Wednesday, April 18, 2012

Opening Their Hearts and Blogs

This is a fun little piece I wrote for a recent Guest Author appearance on Felicia Chien's blog, Livin' Life Through Books. The YA Book Blogger Community is quite astounding really. So many of them open their hearts and blogs to Indies. Even if they're buried under TBR piles and can't do a review, they will often find some other way to help promote self-published authors. These Guest Posts, Interviews, and Giveaways take time and energy, so my thanks and gratitude go out to each and every blogger who has graciously featured Delta Legend in some way on their blog. 


I was in my 30's the first time I killed (a character, that is). Oh, I'd written a play or two where characters met their end, most from natural causes. But it wasn't until I wrote a spec screenplay for a Teen Horror that I actually had to, well, off somebody. 

        Her underwater screams reach the surface in a burst of bubbles and blood.

The screenplay of Delta Legend turned out to be a big-budget beast no production company or studio in their right mind would touch, especially at a time when Teen Horrors were being shot on shoestring budgets. (Insert clip of teens running around in the dark woods holding flashlights under their chins.) We don't have a clip? Fine. 

Flash forward ten years and I'm in the early stages of converting the screenplay of Delta Legend into a novel, which now falls more under the realm of Urban Fantasy. Suddenly characters who were little more than bit players are far more fleshed out. You get to know them on a deeper level with all their endearing little idiosyncrasies. You get attached and then, oh yeah, gotta kill 'em. Well, not me personally, but the "thing" responsible for all the mayhem. So, while there's no blood on my hands, I'm still the one orchestrating their untimely demise and frankly, it took me a while to actually do the dirty deed. But kill them, I did.

Without warning, the kayak was aggressively bumped from below and overturned. It remained upside down for only a moment however, as the seasoned kayaker promptly managed to right his vessel—an impressive feat since he was now headless. His arms made one last reflex-action attempt at paddling before he went limp and his decapitated body slumped over. Blood gushed from the meaty wound of the neck stump and mixed with river water as it flowed down over his life vest then spilled onto the front of the boat.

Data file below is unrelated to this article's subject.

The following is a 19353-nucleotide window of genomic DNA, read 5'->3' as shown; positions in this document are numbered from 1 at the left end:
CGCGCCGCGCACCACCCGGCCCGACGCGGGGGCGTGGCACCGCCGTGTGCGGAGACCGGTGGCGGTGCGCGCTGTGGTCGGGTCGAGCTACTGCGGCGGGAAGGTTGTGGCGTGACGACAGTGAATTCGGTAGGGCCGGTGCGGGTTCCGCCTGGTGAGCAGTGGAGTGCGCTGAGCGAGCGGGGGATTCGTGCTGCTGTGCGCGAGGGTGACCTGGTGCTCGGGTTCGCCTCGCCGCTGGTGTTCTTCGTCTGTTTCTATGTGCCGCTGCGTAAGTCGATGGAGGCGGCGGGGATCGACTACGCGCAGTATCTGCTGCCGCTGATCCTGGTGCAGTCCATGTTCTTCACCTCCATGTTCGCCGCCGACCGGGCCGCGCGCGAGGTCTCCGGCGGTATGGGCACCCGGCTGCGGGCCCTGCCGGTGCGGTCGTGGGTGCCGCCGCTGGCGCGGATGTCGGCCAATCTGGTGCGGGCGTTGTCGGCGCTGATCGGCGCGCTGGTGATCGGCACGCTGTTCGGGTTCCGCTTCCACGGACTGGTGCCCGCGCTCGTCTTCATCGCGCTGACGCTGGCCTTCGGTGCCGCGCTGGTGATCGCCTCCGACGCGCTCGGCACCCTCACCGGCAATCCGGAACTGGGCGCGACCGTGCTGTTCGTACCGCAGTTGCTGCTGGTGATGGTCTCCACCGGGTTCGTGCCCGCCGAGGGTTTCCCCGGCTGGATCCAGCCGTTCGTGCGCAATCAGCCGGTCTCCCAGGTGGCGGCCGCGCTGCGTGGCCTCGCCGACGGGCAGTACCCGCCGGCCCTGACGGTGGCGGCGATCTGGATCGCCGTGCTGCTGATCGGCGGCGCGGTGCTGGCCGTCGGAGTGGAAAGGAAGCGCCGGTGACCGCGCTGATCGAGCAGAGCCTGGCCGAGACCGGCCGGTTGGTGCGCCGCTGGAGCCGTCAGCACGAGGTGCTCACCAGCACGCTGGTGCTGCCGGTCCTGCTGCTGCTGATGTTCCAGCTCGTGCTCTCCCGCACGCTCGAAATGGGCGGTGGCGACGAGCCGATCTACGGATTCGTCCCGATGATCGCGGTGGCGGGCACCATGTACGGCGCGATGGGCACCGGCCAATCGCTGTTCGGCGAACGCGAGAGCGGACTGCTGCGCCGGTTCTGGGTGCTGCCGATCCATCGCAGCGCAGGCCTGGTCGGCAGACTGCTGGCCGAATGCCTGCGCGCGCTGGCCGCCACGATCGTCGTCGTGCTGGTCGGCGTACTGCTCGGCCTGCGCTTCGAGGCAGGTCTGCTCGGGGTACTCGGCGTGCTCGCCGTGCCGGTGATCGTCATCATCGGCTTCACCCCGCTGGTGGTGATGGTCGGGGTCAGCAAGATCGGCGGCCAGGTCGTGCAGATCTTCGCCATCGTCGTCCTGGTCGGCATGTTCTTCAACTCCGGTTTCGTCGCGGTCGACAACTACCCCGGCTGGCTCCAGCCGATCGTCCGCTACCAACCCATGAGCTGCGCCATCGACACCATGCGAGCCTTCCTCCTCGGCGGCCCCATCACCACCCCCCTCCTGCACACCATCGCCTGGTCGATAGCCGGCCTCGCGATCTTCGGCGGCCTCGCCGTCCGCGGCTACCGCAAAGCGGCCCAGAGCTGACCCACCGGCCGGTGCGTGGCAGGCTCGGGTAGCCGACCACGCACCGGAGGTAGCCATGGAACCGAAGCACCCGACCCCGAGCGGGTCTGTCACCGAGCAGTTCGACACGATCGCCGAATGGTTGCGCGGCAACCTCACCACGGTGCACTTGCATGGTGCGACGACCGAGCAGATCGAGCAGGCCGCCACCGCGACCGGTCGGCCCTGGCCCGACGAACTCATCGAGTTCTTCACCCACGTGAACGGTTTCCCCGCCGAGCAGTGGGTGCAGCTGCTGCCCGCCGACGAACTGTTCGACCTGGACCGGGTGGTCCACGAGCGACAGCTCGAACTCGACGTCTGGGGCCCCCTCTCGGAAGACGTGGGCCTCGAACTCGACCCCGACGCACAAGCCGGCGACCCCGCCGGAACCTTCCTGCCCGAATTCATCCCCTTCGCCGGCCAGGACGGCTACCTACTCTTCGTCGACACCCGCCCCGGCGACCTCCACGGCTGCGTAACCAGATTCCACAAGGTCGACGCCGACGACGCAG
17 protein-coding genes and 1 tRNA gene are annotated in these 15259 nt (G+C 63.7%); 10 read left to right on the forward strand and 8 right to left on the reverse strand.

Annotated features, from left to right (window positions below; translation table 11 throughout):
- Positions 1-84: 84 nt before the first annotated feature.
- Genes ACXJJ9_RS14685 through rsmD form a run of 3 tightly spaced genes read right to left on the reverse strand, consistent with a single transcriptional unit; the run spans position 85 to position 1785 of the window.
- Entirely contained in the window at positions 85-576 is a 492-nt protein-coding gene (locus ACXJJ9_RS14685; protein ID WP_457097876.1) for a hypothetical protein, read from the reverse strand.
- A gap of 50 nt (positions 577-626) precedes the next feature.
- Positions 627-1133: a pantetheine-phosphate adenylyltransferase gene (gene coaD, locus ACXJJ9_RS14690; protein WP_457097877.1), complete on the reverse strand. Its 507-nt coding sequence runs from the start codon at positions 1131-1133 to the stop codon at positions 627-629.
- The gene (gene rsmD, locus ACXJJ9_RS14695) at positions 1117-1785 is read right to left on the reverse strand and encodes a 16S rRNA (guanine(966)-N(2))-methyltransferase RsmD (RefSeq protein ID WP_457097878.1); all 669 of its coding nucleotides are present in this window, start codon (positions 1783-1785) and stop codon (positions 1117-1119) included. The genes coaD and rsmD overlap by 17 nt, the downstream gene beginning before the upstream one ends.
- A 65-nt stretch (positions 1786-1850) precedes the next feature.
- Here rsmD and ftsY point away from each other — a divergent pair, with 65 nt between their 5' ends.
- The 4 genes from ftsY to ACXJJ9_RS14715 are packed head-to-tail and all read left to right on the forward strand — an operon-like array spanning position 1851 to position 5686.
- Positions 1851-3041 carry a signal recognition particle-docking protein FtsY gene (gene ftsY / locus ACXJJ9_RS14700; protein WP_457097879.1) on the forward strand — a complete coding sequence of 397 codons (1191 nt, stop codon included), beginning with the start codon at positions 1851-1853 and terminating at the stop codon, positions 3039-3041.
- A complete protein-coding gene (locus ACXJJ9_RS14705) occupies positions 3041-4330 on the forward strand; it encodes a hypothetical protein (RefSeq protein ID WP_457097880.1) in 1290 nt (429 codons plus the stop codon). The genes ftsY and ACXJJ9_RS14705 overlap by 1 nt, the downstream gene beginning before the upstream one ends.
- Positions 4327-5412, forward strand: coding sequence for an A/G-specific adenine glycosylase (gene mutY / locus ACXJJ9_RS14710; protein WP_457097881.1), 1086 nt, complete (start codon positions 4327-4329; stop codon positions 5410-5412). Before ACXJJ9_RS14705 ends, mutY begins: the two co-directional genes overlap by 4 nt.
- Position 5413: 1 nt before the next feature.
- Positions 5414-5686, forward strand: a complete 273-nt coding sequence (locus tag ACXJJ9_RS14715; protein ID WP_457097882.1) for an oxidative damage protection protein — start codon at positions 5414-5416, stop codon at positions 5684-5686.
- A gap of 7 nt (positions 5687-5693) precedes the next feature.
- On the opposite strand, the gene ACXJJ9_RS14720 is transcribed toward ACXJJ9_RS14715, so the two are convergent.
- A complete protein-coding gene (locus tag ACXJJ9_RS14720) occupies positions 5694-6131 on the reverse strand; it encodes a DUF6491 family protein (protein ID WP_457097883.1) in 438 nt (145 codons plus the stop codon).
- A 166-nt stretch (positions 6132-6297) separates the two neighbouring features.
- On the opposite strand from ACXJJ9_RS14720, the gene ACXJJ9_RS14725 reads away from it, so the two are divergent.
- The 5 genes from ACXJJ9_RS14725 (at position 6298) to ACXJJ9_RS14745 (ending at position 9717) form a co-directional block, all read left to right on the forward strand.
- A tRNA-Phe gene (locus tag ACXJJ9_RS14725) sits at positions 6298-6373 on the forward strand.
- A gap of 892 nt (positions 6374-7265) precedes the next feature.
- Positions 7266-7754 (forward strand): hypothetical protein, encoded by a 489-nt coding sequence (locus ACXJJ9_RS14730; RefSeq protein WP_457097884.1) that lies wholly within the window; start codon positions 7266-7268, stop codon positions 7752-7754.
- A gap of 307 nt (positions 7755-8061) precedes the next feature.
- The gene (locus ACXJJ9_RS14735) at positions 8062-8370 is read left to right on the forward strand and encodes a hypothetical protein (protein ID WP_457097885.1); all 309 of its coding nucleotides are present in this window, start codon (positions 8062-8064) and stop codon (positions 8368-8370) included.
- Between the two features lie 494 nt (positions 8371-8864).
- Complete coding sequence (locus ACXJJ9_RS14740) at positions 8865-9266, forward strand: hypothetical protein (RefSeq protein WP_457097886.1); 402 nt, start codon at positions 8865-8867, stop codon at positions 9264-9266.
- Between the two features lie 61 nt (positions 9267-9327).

The kayak, with its horrific cargo, continued to slowly drift through the water—a sporty, though less animated version of the Headless Horseman of Sleepy Hollow. 

Trying to come up with new and creative ways for people to die is certainly an interesting day's work. Being that I have a natural tendency for comedy, at first it seemed weird that one moment I was creating a funny bit followed shortly thereafter by a gruesome scene. I soon came to realize, however, that some of the greatest Horror is a magical blend of carnage and comedy. It takes you on a roller coaster ride; one minute you're laughing and the next you're screaming, or at the very least gasping. And after having the bejeezus scared out of you, you really need the release of laughter. Not to mention that nervous laughter as you anticipate what surely must be waiting around the next corner. Horror and humor is a delicious combo on the level of chocolate and peanut butter. I've been a fan of Reese's Peanut Butter Cups ever since I was a kid, but who knew I'd develop a taste for carnage somewhat late in the game.

A large metal homemade crawdad trap soon arrived at the surface with more than just crawdads on board. A section of Huestus lay wedged in the basket; his head, neck, right shoulder and arm were intact, though freakishly separated from the rest of him. Half a dozen crawdads clung to his waterlogged skin, picking from the spongy flesh. One of his eyes was a squishy, milky-grey, but the other was perfectly flawless and stared back at his finders with glassy intent. 
Ray pulled on a pair of latex gloves retrieved from his pocket before beginning the morbid task of removing crawdads from Huestus. He then carefully placed the crustaceans in a bait bucket borrowed from the cabin cruiser—bizarre evidence indeed. 
Leaving the dock, Calvin shook his head and admonished his great-uncle. “What’d I tell ya ’bout eatin’ those things?”
Samuel instinctively wiped his mouth with the back of his sleeve.

And Huestus was a character I really had a soft spot for. Ah well, what are ya gonna do? Now if you'll excuse me, I'm gonna go grab a Reese's Peanut Butter Cup and off somebody else. Don't worry, it's no one you know... yet.